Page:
The Michael J. Fox Foundation for Parkinson's Research has taken two major steps toward its goal of identifying clinical populations in which new therapies for Parkinson's disease can be tested. Last week, the foundation made available the first set of data and samples from its LRRK2 Cohort Consortium and presented preliminary data from its Parkinson's Progression Marker Initiative.

Now, the LRRK2 Cohort Consortium will conduct longitudinal studies in its enrolled participants, whereas the Parkinson's Progression Marker Initiative (PPMI) aims to confirm the preliminary findings in the full study cohort. Additionally, the PPMI is planning collaborations with the Alzheimer's Association's Alzheimer's Disease Neuroimaging Initiative (ADNI).

The LRRK2 story dates to 2004, when two independent teams identified mutations in leucine-rich repeat kinase 2 (LRRK2) in patients who had an inherited form of PD. "That discovery galvanized a lot of industry interest because LRRK2 is a protein kinase with gain-of-function mutations in PD, and so it seemed a tractable target for inhibition," Todd Sherer, CEO of MJFF, told SciBX.

In parallel with industry efforts to develop LRRK2 inhibitors, MJFF sought "to get in front of the curve by developing a cohort of individuals with LRRK2 mutations that would help establish the infrastructure for later clinical and biomarker research," he said.

Thus, MJFF launched the LRRK2 Cohort Consortium in 2009 with a pilot program that included two populations-Ashkenazi Jews and North African Berbers-in whom LRRK2 mutations account for about 20% and 40% of PD cases, respectively.

"We brought together the researchers at centers in New York,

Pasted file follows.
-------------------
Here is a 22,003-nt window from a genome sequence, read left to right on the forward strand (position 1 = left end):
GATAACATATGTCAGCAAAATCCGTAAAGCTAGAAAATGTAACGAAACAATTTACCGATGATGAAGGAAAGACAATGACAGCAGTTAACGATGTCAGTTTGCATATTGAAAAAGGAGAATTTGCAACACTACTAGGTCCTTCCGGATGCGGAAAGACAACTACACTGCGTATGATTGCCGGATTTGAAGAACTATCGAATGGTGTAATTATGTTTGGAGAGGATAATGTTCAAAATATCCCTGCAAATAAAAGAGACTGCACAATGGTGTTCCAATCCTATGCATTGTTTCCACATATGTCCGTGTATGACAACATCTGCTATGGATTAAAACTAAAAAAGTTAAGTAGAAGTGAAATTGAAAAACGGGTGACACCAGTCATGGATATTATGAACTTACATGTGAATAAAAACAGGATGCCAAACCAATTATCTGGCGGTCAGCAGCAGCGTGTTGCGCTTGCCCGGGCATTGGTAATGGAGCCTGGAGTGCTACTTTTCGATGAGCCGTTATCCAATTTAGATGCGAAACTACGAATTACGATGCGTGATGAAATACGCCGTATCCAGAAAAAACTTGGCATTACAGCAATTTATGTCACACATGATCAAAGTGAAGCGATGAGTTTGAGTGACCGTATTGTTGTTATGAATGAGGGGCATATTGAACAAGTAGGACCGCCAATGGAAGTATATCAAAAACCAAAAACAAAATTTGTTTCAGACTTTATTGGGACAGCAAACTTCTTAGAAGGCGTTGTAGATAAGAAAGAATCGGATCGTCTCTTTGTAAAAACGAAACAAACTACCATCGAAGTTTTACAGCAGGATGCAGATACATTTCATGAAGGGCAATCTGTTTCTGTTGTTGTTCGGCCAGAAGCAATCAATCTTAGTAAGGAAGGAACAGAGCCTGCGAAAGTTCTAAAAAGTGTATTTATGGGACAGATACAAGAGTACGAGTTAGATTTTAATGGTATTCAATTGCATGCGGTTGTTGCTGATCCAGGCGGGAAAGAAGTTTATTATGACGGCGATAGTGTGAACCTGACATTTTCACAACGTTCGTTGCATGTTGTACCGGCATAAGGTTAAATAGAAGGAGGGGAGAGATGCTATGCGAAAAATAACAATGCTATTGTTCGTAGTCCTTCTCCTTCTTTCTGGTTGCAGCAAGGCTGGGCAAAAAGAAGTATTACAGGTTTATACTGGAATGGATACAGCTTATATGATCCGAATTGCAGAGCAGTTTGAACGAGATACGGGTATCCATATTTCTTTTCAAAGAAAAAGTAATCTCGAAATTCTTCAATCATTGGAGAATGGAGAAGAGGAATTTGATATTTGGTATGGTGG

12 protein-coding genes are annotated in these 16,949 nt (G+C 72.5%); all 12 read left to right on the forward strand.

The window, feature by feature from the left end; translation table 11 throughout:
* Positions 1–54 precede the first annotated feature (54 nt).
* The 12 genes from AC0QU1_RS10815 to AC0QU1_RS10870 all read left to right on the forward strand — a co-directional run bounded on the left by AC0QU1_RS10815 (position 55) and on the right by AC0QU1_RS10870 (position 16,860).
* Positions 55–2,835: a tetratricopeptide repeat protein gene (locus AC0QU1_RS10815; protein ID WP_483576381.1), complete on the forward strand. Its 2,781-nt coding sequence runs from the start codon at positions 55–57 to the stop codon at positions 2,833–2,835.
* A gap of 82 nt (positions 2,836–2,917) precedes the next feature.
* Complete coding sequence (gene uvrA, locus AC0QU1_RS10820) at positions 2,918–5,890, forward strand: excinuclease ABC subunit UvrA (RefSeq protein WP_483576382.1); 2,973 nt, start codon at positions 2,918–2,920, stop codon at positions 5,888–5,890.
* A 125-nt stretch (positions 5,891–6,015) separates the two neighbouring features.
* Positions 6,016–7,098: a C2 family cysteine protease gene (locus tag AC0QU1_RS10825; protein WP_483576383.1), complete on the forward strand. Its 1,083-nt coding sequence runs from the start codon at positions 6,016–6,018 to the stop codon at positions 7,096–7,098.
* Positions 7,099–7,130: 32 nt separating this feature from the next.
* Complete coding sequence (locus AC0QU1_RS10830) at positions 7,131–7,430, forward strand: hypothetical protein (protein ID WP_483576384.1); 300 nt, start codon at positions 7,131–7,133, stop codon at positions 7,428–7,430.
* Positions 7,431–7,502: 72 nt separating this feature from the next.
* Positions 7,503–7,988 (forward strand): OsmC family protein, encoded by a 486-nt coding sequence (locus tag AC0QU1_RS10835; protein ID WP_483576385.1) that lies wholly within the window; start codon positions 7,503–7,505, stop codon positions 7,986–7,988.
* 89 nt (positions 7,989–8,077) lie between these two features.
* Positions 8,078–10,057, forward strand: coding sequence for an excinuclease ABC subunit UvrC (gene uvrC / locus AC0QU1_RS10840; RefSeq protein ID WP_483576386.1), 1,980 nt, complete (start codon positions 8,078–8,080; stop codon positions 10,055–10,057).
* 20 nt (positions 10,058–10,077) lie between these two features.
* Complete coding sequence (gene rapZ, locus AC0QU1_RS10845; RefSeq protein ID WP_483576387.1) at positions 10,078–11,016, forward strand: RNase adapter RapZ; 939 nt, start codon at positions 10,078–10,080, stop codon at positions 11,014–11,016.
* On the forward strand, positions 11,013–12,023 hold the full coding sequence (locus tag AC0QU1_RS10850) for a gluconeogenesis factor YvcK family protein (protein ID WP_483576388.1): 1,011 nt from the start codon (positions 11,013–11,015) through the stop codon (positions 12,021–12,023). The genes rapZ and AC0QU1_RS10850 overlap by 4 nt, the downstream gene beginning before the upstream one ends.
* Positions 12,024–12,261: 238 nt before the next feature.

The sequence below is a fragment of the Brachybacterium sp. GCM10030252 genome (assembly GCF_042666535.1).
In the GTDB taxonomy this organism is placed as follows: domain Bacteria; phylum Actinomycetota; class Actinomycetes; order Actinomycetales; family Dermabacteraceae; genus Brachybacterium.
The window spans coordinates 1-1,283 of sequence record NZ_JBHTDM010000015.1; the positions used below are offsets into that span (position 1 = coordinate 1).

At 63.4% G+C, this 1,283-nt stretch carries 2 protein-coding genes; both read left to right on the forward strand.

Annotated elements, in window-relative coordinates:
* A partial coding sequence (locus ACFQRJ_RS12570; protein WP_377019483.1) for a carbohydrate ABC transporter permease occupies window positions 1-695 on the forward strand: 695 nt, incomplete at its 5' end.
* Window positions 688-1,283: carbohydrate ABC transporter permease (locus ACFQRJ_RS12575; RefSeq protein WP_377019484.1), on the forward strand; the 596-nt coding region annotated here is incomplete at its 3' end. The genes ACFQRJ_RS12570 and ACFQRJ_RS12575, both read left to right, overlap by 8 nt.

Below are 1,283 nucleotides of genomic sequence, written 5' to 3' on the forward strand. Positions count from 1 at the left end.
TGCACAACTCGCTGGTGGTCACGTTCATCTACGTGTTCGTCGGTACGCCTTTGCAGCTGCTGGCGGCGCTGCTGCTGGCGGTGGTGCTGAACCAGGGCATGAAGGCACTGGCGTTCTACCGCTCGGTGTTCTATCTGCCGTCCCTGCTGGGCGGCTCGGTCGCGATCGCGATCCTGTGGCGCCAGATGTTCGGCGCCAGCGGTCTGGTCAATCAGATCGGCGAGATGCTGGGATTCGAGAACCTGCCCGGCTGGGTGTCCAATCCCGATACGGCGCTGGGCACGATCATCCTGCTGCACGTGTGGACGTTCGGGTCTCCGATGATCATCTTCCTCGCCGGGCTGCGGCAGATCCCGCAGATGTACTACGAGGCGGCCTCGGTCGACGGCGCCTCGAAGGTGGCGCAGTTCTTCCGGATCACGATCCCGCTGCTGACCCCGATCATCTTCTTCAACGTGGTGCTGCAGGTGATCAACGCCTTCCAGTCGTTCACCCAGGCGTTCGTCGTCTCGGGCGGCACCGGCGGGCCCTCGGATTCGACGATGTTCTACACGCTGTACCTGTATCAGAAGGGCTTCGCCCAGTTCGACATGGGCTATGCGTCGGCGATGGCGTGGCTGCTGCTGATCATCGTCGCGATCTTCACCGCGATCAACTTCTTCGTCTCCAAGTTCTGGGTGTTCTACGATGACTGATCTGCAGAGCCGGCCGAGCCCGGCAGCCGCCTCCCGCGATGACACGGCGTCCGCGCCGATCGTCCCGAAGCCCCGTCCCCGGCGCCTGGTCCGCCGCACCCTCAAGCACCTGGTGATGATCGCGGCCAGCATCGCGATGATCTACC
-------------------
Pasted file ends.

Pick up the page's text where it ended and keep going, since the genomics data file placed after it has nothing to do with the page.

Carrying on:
Tel Aviv and Tunisia with a shared core protocol" for cross-sectional studies in patients with PD, healthy individuals who harbored the LRRK2 mutations and healthy individuals who did not, Sherer said.

In 2011, MJFF expanded the consortium to include a total of about 1,900 individuals at clinical centers in 9 countries, including Norway, Spain, Germany and Canada.

Sherer said the purpose of the cross-sectional studies was twofold. One goal was to compare LRRK2 PD and idiopathic PD. The other was to pre-recruit a population of individuals carrying LRRK2 mutations for future clinical trials, "so that the trials don't have to start recruiting from scratch and there will be some run-in data for the population," he said.

Now that the consortium has completed those cross-sectional studies, MJFF has made the clinical data and biological samples-including whole blood, serum, urine and cerebrospinal fluid (CSF)-available to academic and industry researchers for the first time.

Although any qualified researcher can gain access to the clinical data, "we will set a higher bar of acceptance for proposed projects that would use the biological samples because they are a limited resource," Sherer said. For example, "we would want to see data to confirm the reliability and validity of an assay that would use the samples."